“I think it was shortsighted in terms of emergency planning as opposed to health-care planning,” Hannon said. “The virus is not the only thing where you are going to need greater capacity all of a sudden. Look at Nashville, the tornado; or the West Coast fires and mudslides. There is a need for, ‘OK, what are we doing in emergencies?’ I thought more would have come out of that in the Sandy episode … right in Nassau County, we used the Grumman facility.”

Hannon referred to superstorm Sandy in 2012 when Northrop Grumman was among several companies that provided health care space.

“The Berger Commission was focused on a world in which there wasn’t a sudden demand for thousands of hospital beds,” said Bill Hammond, health care analyst for the Empire Center think tank.

“The question is how many empty beds do you want to have?” Hammond said. “I don’t think they contemplated the kind of surge we are experiencing.”

Hammond noted that the commission wasn’t just concerned with saving money, but improving and modernizing care. Some hospitals today still have many empty beds and that reduces funding, which hurts care and modernization, he said.

“We need to have surge capacity whether that looks like a bunch of permanent hospitals that always have empty beds waiting for the next virus, or whether it looks like the ability of putting up tents in parking lots in a pinch,” Hammond said. “It bears some studying.”

Hammond said that until COVID-19 hit, the prevailing effort in the state’s health care system continued to be reducing excess capacity.

“We never look to the horizon in politics,” said Michael Balboni, executive director of the Greater New York Health Care Facilities Association, who also runs an emergency management firm. “It’s all about the next election or the issue of the day,” said the former state senator from East Williston. “We have no elasticity in the system. None.”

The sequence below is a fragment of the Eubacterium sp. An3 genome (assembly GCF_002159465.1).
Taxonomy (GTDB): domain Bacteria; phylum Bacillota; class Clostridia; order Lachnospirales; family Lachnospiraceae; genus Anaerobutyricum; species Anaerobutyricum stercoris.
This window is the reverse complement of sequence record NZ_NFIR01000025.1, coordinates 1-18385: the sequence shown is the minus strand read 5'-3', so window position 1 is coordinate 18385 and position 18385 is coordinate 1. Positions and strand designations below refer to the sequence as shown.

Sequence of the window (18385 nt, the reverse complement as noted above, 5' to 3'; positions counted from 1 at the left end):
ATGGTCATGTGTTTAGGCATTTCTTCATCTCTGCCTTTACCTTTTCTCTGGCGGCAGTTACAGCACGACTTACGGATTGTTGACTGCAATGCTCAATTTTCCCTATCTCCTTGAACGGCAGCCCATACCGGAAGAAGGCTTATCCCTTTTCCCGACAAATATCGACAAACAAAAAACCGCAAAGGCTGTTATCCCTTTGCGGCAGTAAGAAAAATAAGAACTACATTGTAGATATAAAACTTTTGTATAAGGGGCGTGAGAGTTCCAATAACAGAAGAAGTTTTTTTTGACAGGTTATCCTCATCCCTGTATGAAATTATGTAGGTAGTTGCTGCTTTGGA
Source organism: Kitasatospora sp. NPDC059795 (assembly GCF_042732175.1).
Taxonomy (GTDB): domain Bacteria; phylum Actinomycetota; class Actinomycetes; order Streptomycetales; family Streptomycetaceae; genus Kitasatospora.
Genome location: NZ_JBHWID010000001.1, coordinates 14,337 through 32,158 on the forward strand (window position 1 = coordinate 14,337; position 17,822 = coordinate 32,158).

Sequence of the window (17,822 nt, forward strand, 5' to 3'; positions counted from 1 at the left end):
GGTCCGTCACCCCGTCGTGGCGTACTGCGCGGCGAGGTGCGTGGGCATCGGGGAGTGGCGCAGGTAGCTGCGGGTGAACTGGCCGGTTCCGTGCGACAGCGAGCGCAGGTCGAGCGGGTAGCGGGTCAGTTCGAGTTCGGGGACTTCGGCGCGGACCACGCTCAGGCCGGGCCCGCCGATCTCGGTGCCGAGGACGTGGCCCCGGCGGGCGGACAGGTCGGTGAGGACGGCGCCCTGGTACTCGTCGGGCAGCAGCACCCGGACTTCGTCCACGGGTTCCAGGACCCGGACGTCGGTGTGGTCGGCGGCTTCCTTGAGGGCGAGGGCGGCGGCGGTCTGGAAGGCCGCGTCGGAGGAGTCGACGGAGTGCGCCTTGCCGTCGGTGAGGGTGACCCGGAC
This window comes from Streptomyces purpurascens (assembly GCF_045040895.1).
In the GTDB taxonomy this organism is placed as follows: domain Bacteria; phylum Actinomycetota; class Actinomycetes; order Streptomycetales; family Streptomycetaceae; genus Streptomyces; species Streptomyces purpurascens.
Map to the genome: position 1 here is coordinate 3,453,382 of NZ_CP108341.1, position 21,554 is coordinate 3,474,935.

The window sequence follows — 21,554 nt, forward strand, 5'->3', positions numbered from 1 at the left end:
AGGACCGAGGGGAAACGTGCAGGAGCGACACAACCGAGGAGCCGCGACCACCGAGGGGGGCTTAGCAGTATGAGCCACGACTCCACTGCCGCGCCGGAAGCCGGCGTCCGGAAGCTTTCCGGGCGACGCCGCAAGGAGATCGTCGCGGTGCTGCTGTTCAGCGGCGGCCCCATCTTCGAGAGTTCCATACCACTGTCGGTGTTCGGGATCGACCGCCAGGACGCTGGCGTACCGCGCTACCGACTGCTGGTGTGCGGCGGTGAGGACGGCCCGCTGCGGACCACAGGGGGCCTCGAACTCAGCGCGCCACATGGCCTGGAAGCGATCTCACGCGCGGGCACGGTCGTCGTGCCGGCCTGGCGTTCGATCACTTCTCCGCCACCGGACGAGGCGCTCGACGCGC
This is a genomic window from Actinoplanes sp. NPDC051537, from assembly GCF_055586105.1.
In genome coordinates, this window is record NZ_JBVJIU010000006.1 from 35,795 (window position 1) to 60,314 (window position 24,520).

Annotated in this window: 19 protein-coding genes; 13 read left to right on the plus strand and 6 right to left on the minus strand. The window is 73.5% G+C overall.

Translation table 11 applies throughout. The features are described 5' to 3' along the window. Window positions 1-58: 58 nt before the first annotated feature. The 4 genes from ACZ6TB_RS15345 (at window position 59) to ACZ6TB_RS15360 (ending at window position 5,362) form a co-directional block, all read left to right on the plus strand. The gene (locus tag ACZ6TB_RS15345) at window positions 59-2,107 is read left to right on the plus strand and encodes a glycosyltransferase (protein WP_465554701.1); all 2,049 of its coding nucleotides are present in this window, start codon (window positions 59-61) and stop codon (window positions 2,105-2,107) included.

“If you told people 20 years ago that this is what you need to do, they would say, ‘What? We need money for now,’” Balboni said. “But it’s not that ‘It’s not going to happen.’ It’s just a matter of when.”

Charles Brecher, professor emeritus in health care administration at New York University, doesn’t blame the Berger Commission. He said the commission pursued a still-laudable goal of modernizing health care, which continues to be the nationwide goal.

“The fault is in backup emergency planning and how to expand capacity in an emergency,” said Brecher, who is also the senior adviser for health care policy at the independent Citizens Budget Commission. “The spike on this virus is going to be enormous and there hasn’t quite been enough emergency planning.

“I guess people just don’t like to think about unpleasant things,” Brecher said. “It’s denial … but we’re learning, sometimes you have to do it. The consequences of not doing it are pretty serious.”

As for Cuomo, he reflected on the lengthening list of disasters New Yorkers have faced in his decade in office — hurricanes, floods, snowstorms, racial attacks and terrorist threats — and said: “You’re going to see more of this.”